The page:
improve their condition by their own efforts is given them. The record of economic 
and social rehabilitation established by the Indians of Nevada is outstanding. The re- 
payment record established by the three Paiute and Shoshone tribes commended by 
the Commissioner establishes a mark for other tribes to shoot at. 



INDIANS IN DEFENSE- 




18 

Indians In the News 



During the present national emergency the Navajo Indians have 
shown true patriotism. When reporting to their local draft boards, many Navajos 
have brought their guns. In one instance, an 80- year-old medicine man, Dug-Chee- 
Bekis, attempted to enlist in the air corps. Getting their news over some 400 short 
wave receiving sets scattered over the reservation, the Navajo Indians have been well 
informed about the doings of "Mustache Smeller" and "Gourd Chin", as they have 
renamed Hitler and Mussolini. It has been reported that 5,000 Navajos have reg- 
istered, about 200 have been drafted and 150 have enlisted. Houston , Texas . The 
Post. 9-25-41. 



The magic of the white man's medicine was praised by the Supai In- 
dian Tribe in remote Havasu Canyon for arresting the spread of an epidemic of mea- 
sles and pneumonia that caused the deaths of three children before it was checked 
The tribe of about 200 Indians reside at the bottom of a 3,000-foot canyon, about 35 
miles from Grand Canyon. Utica, New York . The Observer-Dispatch. 10-21-41 . 



The remains of Tecumseh, great Shawnee chief, have gone to their 
final resting place on Walpole Island overlooking the St. Clair River. In 1933 a com- 
mittee was formed to provide a suitable memorial to the great chief. Construction 
was begun in 1934. The base was presented by Gar Wood and the casket by the late 
Chris C. Smith. The fund for the proposed monument is being administered by the 
Indian Department at Ottawa. Detroit , Michigan . The News. 8-22-41. 



A compactly designed truck equipped with a motion picture projector 
has done more than any other single factor to acquaint the Navajo Indians with the 
white man's civilization, the Indian Service reports. This visual education unit has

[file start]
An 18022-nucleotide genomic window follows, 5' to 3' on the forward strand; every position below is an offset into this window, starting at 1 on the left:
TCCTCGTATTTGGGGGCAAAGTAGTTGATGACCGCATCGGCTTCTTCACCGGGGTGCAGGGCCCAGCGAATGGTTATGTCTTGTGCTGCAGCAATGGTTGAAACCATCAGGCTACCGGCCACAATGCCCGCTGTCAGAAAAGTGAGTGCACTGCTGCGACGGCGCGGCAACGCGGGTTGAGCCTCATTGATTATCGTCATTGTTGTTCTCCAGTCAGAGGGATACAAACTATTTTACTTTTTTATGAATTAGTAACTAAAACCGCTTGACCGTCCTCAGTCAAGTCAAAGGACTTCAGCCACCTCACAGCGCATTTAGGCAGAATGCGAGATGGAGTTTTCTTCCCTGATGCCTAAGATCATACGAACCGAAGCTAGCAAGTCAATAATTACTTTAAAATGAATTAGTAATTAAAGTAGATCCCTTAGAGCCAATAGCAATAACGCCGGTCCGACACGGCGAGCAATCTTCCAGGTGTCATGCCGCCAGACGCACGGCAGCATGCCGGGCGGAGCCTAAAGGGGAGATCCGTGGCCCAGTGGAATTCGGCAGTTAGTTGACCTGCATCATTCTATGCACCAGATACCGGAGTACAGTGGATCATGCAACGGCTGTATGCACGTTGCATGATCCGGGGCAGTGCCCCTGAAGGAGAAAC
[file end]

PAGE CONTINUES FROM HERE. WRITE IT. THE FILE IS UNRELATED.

brought motion pictures of events throughout the world to more than 17,000 Navajos 
in three months. The free motion picture shows started with government programs 
to teach the Indians the advantage of modern farming methods and new ideas about 
conservation, better livestock, health and the need for education. Mystified by the 
motion picture screen, the Navajos were hopeful that the dignitaries shown in the 
newsreels would step out of the screen for a friendly chat. On one occasion a hogan 
where a motion picture was being shown was emptied in a few seconds when a speed- 
ing locomotive was shown on the screen. San Antonio , Texas . The Express . 8-24-41. 

Private Claude Grey, full-blood Sioux Indian from Yankton, South 
Dakota, has the reputation of being the best scout in the Second Army. On a recon- 
naissance patrol during current war games Grey halted his squad with the warning: 
"Stop and take cover. I smell horses." Ten minutes later a cavalry troop galloped 
by. Boise , Idaho. The Statesman . 9-24-41. 



The mission on the Crow Indian Reservation at Crow Agency, Montana, 
has started on its 51st year following ceremonies to celebrate a half century of serv- 



Mrs. Clarence Smith, San Carlos Apache, 
Feeds Her Poultry Flock 



21 



ice. The mission was established in 1893 by the Rev. James G. Burgess and his wife, 
teachers of the Congregational faith. Las Vegas , Nevada. The Review- TournaL 
11-5-41. 



A vocational school for Indians of high school age in North Carolina 
will be established by a board appointed by the Governor. This new school, author- 
ized by the State Board of Education, will be located in Herring Township, Sampson 
County, in a section of North Carolina in which there are many Indians. The school 
will serve Sampson, Hoke, Scotland, Cumberland, Bladen and Person Counties and 
will be called the East Carolina Indian Training School. That the Indian is by no 
means a "vanishing" race in this section is borne out by the fact that there are mor e 
than 800 Indian babies born in North Carolina annually. Boston , Massachusetts . The 
Christian Science Monitor . 11-10-41. 



The United Pueblos Agency has started a $35,000 flood control pro- 
gram to prevent repetition of damage suffered from Rio Grande and Jemez River 
floods last spring. The program will embrace three projects in the Cochiti, Santo 
Domingo and Santa Ana Indian areas, all hard hit by the May torrents. A fourth proj- 
ect is planned for Jemez, where one hundred acres of rich farm land was washed 
away. Peak employment is expected to total one hundred men and the job is due to 
be finished in March. Albuquerque , New Mexico . The Tournal . 11-8-41 . 



Indians and white men whose forefathers smoked the pipe of peace